Like his peers, all Cody Wheeler wished for his final year of high school were experiences the previous two senior classes missed out on.
On and off the playing field.
“Honestly, it was as regular as it could have been,” the recent Hockinson High School graduate said. “I think we (the Class of 2022) got the lucky stick out of the past three years.”
Wheeler felt fortunate the 2021-22 school year had fewer pandemic-related hurdles to navigate. That included high school sports’ return to its traditional form, complete with a full allotment of games and contests, and state playoff opportunities.
And because of it, Wheeler, The Columbian’s All-Region male multi-sport athlete of the year, gained a better appreciation and perspective for what high school sports are all about. Competing for and representing Hockinson, and being surrounded by friends and teammates in football, wrestling, and track and field is what it’s all about for Wheeler.
“It’s what makes high school fun for me,” he said.
Wheeler has consistently been in motion as a three-season high school athlete dating back to freshman year. He mastered the fall, winter and spring this school year as an all-league running back and starter at linebacker in football, went 35-1 as a 195-pound state semifinalist in wrestling, and became a nationally ranked javelin thrower in track and field.
What do all three sports have in common? It’s lessons learned in each that’s helped Wheeler become the athlete he is, he said.
“It teaches you hard work in different areas,” Wheeler said. “You can branch out and be a multi-tasker. … I do track because of throwing and I ran (the 100 meters and the 4×100 relay) to get faster for football. I do wrestling because I like wrestling, but it’s also got me better for football and got my feet faster for track. Each sport helps out the other one and I think the three-sport athletes are more well-rounded people.”
For the record, Wheeler played four sports — football, wrestling, baseball and track and field — in four years at Hockinson. In 2021, he shifted his spring focus to track and field, and quickly launched into elite status in the javelin.
His throw of 201 feet, 4 inches at last month’s district meet in Shelton ranked Wheeler 14th in the country and was one of 15 throwers nationwide to hit the 200-foot benchmark this spring. It’s an accomplishment Wheeler is proud of — same goes for his nearly perfect wrestling season in what he calls his third-best sport.
But it’s track and field that runs deep in Wheeler’s family. His grandfather, Kelly Rankin, was the head starter for track and field at two Olympic Games, and his mother, Rachel, was a javelin state placer at Fort Vancouver High and also threw javelin for Washington State.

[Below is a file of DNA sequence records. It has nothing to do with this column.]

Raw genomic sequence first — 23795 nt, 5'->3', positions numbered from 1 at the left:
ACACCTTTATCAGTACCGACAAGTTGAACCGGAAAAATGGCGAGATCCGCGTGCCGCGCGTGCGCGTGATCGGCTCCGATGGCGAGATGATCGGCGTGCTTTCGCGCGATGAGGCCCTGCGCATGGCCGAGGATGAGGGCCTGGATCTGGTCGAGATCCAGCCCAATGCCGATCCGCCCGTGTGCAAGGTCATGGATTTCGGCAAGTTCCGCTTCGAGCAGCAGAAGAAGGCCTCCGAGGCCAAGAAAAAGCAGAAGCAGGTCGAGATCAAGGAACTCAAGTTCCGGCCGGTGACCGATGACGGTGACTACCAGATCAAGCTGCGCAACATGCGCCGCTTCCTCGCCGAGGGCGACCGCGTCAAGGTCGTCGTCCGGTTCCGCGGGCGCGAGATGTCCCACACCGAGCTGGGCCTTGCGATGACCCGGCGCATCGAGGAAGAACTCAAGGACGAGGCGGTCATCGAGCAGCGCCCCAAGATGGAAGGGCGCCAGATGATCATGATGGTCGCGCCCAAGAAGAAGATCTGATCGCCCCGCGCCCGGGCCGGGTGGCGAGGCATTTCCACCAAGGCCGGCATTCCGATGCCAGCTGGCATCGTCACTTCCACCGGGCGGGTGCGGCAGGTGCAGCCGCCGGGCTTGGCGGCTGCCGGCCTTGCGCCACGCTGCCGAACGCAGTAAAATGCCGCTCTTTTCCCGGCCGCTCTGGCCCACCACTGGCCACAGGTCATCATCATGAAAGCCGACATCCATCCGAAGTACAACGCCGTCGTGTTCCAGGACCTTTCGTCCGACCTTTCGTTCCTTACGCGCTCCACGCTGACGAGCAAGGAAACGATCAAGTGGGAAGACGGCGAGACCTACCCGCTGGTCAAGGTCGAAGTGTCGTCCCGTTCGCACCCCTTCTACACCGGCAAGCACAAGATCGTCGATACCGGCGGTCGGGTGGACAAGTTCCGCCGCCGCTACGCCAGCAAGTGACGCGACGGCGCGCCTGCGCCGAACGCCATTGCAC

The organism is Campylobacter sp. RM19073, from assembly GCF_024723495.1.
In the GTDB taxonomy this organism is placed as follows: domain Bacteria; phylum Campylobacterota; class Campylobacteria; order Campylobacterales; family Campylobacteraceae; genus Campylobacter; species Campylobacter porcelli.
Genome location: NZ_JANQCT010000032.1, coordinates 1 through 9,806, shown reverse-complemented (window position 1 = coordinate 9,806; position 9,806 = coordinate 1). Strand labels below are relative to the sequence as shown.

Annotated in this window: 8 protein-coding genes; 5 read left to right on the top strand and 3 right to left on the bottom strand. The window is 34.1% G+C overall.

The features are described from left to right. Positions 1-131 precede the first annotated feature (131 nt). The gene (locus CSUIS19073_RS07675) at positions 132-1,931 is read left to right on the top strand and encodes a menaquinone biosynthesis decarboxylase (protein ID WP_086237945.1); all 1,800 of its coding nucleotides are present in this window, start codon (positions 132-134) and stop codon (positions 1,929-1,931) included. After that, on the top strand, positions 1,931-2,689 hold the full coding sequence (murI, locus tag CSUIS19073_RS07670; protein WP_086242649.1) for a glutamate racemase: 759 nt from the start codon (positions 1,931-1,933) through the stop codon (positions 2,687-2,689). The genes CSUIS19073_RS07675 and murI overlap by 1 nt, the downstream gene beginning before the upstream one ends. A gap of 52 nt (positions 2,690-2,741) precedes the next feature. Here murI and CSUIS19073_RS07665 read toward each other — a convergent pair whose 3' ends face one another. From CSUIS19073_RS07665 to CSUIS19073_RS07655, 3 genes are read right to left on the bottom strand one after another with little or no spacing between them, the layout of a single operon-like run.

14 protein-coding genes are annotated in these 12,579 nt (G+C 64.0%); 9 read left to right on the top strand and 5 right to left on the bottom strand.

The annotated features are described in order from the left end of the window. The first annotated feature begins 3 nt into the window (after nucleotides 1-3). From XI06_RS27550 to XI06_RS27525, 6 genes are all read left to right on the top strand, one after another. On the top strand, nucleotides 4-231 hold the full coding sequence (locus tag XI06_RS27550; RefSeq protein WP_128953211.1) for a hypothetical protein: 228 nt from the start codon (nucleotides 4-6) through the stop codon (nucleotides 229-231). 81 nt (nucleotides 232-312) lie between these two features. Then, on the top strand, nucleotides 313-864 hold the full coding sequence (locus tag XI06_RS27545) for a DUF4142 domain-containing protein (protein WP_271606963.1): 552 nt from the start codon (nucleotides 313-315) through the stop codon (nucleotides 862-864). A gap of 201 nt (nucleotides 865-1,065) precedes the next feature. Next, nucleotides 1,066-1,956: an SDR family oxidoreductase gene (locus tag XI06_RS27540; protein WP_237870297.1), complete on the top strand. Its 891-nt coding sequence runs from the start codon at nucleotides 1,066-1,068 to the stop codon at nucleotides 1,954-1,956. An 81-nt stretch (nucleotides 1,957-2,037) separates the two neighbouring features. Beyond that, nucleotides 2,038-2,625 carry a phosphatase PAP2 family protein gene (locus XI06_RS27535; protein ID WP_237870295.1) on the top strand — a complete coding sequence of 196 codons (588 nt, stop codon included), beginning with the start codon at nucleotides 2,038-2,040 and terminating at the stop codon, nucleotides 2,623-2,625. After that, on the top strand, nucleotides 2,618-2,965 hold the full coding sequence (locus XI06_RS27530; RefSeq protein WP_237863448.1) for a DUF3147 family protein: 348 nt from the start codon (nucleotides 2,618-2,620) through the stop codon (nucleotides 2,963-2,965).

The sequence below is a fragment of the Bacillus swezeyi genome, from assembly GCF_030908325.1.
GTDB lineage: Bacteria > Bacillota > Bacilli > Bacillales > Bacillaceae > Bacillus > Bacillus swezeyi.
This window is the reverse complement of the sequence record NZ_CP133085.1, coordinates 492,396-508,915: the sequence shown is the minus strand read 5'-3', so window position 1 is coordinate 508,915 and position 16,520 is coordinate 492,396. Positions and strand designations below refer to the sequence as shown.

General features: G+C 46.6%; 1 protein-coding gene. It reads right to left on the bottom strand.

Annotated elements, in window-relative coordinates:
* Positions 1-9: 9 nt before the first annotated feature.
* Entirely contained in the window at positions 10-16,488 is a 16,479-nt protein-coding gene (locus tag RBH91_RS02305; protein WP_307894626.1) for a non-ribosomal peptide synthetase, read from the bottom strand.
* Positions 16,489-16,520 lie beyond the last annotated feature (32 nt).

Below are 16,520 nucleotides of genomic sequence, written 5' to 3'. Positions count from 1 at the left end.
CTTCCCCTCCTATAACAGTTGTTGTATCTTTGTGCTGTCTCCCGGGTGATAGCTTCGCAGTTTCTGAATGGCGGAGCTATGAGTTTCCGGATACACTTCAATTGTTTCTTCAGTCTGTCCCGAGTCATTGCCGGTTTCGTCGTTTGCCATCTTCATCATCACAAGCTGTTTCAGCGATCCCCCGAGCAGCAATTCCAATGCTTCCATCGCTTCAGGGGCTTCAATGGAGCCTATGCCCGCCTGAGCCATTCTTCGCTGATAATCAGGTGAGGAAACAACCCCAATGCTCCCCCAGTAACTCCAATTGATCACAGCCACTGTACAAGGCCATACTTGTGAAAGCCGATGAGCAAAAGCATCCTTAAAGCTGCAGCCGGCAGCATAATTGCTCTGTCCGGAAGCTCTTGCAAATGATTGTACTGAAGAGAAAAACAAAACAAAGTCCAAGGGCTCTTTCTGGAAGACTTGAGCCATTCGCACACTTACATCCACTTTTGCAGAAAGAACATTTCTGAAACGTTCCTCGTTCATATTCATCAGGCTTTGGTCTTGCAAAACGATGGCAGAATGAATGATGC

Wheeler urged his mother to coach him in the javelin the past two seasons. The teenager said it made the track experience more memorable by sharing it beyond mother and son, but also coach and athlete.
“It challenged her, and it challenged me,” he said. “She helped me a ton with my form, and she didn’t let me get away with anything.”
And perhaps it’s no surprise Wheeler won’t stop being a multi-sport athlete now that his prep career is over. He’ll compete in football and track and field at NCAA Division III Whitworth University next year in Spokane.
That’s because he can’t pick just one sport in college, he said. It goes against what he’s done all his life: being a multi-sport athlete.
After all, Wheeler is always in motion.
“The time that I choose one sport or when college is over and I’m not doing a sport, it’s going to be weird,” Wheeler said. “I’ve done three or four sports my entire life, and I couldn’t imagine not doing that.”
THE BEST OF THE REST
Colby Cooper, Kelso
The senior earned All-Region honors in football, started on the Kelso basketball team and was a 3A state javelin finalist in track and field.
Max Cox, Kalama
The senior was All-Region in track and field, was a first-team all-league receiver in football and a third-team all-league player in basketball.
Adam Deeney, Columbia River
The senior was a first-team all-2A Greater St. Helens League catcher for the state runner-ups, and he placed fifth at state at 145 pounds in wrestling.
Jackson Esary, Kalama
The senior was the All-Region quarterback in football, leading the Chinooks to a state title. But he will play basketball at the University of Providence.
Alex Ford, Prairie
The junior was All-Region in wrestling, winning a state title. He was second-team all-league in football and placed third at district in track in two events.
Landon Gardner, Castle Rock
The senior was All-Region in football as the Trico’s defensive player of the year. He was second-team all-league in basketball and a state placer in the shot put in track.
CJ Hamblin, Mountain View
The Oregon State signee was the All-Region wrestler of the year after winning his third state title. He was a first-team all-league defensive back in football.
David Kailea, Evergreen
The senior was All-Region in football as a standout defensive lineman for the Plainsmen. He was a 3A state finalist in the shot put in track and field.
Jacob Martin, Mountain View
The junior was a three-sport star as a first-team all-league receiver in football, second-team all-league in basketball and a first-team all-league outfielder.
Tobias Merriweather, Union
The Notre Dame signee (football) was All-Region in football and the All-Region boys track and field athlete of the year after winning a state title in the 200.
Brady Phillips, Kelso
The senior was an All-Region lineman in football, placed eighth at state at 285 pounds in wrestling and was first-team all-league in track at the discus.
Holt Williams, Camas
The junior was an All-Region defensive lineman in football and was a first-team all-4A Greater St. Helens League catcher in baseball.